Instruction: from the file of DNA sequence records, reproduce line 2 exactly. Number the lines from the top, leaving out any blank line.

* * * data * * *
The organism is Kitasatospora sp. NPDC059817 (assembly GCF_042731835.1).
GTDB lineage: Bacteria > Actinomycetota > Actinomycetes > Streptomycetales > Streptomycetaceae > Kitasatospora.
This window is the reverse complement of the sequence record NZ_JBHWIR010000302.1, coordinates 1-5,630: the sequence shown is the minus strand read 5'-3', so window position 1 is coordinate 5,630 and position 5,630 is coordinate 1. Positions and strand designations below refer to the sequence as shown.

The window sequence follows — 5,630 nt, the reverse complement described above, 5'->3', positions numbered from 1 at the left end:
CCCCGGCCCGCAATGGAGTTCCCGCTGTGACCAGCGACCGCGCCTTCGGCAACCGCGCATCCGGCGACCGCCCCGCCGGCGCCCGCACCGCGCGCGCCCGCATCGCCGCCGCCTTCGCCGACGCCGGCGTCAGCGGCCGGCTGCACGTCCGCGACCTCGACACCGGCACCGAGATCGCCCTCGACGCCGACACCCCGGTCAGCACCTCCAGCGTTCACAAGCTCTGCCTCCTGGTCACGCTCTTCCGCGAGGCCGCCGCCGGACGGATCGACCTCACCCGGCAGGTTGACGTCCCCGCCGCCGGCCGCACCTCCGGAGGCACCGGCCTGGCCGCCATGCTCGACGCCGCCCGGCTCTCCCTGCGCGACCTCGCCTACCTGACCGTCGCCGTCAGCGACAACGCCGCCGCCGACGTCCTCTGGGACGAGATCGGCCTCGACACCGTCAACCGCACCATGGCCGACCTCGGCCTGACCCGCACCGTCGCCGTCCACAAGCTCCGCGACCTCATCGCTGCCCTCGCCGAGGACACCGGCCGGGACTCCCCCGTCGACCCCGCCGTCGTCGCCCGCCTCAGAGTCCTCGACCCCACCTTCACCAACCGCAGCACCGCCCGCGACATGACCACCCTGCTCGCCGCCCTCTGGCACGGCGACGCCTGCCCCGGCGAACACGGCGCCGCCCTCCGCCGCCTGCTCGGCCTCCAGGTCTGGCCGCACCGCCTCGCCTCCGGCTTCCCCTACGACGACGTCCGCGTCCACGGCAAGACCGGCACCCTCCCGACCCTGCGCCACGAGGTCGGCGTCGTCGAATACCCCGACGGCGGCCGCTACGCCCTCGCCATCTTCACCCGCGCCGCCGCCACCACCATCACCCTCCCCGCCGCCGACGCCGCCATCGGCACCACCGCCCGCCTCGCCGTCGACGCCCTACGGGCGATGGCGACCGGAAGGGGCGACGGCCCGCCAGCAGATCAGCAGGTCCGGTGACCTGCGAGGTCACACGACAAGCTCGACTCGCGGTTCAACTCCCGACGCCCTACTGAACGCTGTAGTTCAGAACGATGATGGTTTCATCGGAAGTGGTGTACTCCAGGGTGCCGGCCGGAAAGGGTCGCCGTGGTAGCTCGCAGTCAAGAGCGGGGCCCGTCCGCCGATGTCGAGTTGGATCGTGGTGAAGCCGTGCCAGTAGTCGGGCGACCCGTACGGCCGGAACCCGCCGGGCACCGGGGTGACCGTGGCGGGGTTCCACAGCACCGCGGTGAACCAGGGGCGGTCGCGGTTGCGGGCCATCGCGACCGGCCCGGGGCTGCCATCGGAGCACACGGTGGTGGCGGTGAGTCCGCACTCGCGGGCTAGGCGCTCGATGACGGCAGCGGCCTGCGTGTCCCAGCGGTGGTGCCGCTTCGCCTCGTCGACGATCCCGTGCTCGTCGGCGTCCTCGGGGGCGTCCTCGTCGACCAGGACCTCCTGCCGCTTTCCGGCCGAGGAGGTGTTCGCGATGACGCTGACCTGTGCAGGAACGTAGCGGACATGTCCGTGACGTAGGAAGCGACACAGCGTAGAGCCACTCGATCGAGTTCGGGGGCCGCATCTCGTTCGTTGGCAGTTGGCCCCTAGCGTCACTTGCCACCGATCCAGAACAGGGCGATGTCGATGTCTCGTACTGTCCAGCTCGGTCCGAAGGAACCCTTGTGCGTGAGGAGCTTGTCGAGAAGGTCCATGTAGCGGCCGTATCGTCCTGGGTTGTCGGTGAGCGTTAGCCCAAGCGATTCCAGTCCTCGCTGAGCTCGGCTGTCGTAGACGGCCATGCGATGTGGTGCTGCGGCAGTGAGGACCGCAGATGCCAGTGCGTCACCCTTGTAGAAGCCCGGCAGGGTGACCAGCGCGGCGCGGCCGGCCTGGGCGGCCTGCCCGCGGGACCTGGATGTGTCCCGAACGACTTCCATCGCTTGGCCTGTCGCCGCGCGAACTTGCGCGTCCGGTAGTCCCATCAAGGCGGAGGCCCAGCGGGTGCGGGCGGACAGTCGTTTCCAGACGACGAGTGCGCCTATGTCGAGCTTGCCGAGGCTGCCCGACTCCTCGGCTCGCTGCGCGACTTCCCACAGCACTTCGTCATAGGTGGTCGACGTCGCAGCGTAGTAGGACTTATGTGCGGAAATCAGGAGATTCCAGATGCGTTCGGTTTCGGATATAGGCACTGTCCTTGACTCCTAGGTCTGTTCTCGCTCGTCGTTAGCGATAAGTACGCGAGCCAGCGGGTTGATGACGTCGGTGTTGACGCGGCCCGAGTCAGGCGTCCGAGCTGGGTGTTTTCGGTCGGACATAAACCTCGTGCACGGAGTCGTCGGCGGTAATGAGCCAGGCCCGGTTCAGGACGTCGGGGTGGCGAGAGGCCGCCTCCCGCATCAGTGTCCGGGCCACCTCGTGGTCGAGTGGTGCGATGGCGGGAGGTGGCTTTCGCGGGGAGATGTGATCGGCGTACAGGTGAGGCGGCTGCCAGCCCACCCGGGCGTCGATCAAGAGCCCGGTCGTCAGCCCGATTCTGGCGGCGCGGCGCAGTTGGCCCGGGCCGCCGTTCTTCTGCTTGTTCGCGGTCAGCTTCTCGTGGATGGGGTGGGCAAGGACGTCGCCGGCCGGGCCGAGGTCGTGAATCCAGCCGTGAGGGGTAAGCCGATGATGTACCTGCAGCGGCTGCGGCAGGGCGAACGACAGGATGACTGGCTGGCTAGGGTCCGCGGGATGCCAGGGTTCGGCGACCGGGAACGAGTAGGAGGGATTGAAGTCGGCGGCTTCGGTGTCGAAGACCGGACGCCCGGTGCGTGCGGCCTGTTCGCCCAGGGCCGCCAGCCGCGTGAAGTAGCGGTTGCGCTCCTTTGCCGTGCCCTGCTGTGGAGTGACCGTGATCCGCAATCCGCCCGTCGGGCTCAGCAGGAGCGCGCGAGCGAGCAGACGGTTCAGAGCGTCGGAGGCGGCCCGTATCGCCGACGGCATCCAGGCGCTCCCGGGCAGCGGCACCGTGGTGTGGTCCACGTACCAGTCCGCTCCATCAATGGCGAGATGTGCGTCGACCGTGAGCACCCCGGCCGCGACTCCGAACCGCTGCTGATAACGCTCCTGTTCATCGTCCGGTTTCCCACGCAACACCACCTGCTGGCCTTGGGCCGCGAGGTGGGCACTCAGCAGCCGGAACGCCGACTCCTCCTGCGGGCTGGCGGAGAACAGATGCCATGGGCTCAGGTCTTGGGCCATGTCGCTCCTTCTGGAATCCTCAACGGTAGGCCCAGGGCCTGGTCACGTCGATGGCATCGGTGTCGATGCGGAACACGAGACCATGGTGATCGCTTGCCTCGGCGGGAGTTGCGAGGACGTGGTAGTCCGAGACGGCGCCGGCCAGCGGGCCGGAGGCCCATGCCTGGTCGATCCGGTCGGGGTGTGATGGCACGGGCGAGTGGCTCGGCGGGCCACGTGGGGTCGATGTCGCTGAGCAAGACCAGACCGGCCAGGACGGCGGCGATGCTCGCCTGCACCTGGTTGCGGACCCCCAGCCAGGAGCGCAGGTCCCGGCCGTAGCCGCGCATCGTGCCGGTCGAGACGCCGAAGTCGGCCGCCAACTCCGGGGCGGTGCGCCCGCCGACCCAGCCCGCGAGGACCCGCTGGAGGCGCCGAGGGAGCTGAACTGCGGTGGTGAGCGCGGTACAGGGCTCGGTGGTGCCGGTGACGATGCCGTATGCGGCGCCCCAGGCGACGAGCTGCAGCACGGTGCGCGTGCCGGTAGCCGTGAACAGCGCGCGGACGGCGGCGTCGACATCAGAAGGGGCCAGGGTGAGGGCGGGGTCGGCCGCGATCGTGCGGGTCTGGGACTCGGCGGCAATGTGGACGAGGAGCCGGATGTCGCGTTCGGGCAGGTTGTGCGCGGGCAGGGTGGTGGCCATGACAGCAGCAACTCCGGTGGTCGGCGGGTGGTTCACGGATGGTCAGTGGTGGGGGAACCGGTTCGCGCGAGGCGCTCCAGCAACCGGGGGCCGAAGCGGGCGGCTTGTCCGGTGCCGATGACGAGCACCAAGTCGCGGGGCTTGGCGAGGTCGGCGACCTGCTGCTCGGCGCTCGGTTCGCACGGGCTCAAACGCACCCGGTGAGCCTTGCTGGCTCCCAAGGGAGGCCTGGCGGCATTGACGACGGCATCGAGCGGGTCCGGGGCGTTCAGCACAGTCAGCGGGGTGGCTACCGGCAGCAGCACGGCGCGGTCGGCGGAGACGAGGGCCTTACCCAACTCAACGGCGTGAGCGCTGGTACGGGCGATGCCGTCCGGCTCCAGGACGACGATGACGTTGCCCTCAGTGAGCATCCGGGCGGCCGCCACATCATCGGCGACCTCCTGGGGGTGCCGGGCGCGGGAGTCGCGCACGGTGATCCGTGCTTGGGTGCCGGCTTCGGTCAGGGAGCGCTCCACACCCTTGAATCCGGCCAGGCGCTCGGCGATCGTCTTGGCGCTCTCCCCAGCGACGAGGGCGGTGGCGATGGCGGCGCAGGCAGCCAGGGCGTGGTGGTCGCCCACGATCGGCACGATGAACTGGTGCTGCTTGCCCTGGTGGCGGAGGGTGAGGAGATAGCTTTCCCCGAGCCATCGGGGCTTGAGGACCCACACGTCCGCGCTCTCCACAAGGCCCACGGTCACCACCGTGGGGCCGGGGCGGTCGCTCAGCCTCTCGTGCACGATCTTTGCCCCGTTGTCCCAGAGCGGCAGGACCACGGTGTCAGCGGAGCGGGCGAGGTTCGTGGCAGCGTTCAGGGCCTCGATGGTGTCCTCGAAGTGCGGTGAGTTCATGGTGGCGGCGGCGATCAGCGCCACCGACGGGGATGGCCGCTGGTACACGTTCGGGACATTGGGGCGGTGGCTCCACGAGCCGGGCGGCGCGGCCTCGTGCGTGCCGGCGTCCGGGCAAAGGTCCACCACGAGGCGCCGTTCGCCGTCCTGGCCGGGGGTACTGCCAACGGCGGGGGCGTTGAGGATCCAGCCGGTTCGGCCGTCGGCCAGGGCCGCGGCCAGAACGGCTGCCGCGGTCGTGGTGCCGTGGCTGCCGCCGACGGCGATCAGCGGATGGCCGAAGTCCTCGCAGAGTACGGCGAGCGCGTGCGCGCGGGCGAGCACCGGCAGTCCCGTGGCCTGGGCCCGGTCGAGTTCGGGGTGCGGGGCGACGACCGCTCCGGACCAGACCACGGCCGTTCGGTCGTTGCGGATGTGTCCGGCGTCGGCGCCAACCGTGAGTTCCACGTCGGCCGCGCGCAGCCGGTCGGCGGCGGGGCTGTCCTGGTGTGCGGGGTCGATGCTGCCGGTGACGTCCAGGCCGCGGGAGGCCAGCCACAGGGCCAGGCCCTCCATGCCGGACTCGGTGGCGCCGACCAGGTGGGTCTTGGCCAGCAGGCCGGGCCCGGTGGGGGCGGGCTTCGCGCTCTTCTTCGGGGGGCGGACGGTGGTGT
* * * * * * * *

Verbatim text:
GTDB lineage: Bacteria > Actinomycetota > Actinomycetes > Streptomycetales > Streptomycetaceae > Kitasatospora.